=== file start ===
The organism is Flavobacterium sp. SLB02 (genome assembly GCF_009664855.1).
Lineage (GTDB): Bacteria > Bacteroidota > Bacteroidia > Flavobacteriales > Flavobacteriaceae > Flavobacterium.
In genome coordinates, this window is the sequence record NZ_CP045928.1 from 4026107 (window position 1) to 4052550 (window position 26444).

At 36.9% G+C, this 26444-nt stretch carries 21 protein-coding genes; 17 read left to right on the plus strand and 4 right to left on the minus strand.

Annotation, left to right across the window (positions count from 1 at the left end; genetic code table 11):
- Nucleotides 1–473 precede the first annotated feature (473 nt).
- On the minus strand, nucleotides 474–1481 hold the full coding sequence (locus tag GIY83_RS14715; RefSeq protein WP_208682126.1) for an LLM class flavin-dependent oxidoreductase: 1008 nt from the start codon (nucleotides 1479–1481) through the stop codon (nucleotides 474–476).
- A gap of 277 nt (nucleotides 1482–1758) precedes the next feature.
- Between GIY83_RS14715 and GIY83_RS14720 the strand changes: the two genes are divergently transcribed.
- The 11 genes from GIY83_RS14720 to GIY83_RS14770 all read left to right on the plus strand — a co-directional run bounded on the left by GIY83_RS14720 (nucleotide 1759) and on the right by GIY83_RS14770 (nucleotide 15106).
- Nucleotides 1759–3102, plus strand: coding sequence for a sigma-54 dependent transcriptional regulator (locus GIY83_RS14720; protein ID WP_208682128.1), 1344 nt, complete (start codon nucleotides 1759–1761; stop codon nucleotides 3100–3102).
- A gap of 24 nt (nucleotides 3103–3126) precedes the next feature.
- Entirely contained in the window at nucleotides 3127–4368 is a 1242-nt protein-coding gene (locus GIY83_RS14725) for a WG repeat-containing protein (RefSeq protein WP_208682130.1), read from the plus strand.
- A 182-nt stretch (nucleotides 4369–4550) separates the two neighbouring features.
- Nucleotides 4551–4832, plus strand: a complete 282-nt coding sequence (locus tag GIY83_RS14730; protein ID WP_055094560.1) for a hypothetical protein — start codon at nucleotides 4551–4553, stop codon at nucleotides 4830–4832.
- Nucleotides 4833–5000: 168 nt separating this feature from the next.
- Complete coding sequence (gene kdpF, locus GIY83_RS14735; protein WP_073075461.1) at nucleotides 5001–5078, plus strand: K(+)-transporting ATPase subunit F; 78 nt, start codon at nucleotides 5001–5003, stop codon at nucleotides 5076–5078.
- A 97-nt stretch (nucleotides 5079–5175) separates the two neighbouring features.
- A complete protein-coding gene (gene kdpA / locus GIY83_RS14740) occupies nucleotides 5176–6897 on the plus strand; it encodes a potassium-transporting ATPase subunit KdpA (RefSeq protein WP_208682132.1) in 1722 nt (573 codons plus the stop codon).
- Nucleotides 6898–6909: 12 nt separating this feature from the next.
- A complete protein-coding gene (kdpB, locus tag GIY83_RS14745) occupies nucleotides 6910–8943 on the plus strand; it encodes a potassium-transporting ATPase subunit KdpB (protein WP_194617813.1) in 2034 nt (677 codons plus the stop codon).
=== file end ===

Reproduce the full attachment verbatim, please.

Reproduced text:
The organism is Flavobacterium sp. SLB02 (genome assembly GCF_009664855.1).
Lineage (GTDB): Bacteria > Bacteroidota > Bacteroidia > Flavobacteriales > Flavobacteriaceae > Flavobacterium.
In genome coordinates, this window is the sequence record NZ_CP045928.1 from 4026107 (window position 1) to 4052550 (window position 26444).

At 36.9% G+C, this 26444-nt stretch carries 21 protein-coding genes; 17 read left to right on the plus strand and 4 right to left on the minus strand.

Annotation, left to right across the window (positions count from 1 at the left end; genetic code table 11):
- Nucleotides 1–473 precede the first annotated feature (473 nt).
- On the minus strand, nucleotides 474–1481 hold the full coding sequence (locus tag GIY83_RS14715; RefSeq protein WP_208682126.1) for an LLM class flavin-dependent oxidoreductase: 1008 nt from the start codon (nucleotides 1479–1481) through the stop codon (nucleotides 474–476).
- A gap of 277 nt (nucleotides 1482–1758) precedes the next feature.
- Between GIY83_RS14715 and GIY83_RS14720 the strand changes: the two genes are divergently transcribed.
- The 11 genes from GIY83_RS14720 to GIY83_RS14770 all read left to right on the plus strand — a co-directional run bounded on the left by GIY83_RS14720 (nucleotide 1759) and on the right by GIY83_RS14770 (nucleotide 15106).
- Nucleotides 1759–3102, plus strand: coding sequence for a sigma-54 dependent transcriptional regulator (locus GIY83_RS14720; protein ID WP_208682128.1), 1344 nt, complete (start codon nucleotides 1759–1761; stop codon nucleotides 3100–3102).
- A gap of 24 nt (nucleotides 3103–3126) precedes the next feature.
- Entirely contained in the window at nucleotides 3127–4368 is a 1242-nt protein-coding gene (locus GIY83_RS14725) for a WG repeat-containing protein (RefSeq protein WP_208682130.1), read from the plus strand.
- A 182-nt stretch (nucleotides 4369–4550) separates the two neighbouring features.
- Nucleotides 4551–4832, plus strand: a complete 282-nt coding sequence (locus tag GIY83_RS14730; protein ID WP_055094560.1) for a hypothetical protein — start codon at nucleotides 4551–4553, stop codon at nucleotides 4830–4832.
- Nucleotides 4833–5000: 168 nt separating this feature from the next.
- Complete coding sequence (gene kdpF, locus GIY83_RS14735; protein WP_073075461.1) at nucleotides 5001–5078, plus strand: K(+)-transporting ATPase subunit F; 78 nt, start codon at nucleotides 5001–5003, stop codon at nucleotides 5076–5078.
- A 97-nt stretch (nucleotides 5079–5175) separates the two neighbouring features.
- A complete protein-coding gene (gene kdpA / locus GIY83_RS14740) occupies nucleotides 5176–6897 on the plus strand; it encodes a potassium-transporting ATPase subunit KdpA (RefSeq protein WP_208682132.1) in 1722 nt (573 codons plus the stop codon).
- Nucleotides 6898–6909: 12 nt separating this feature from the next.
- A complete protein-coding gene (kdpB, locus tag GIY83_RS14745) occupies nucleotides 6910–8943 on the plus strand; it encodes a potassium-transporting ATPase subunit KdpB (protein WP_194617813.1) in 2034 nt (677 codons plus the stop codon).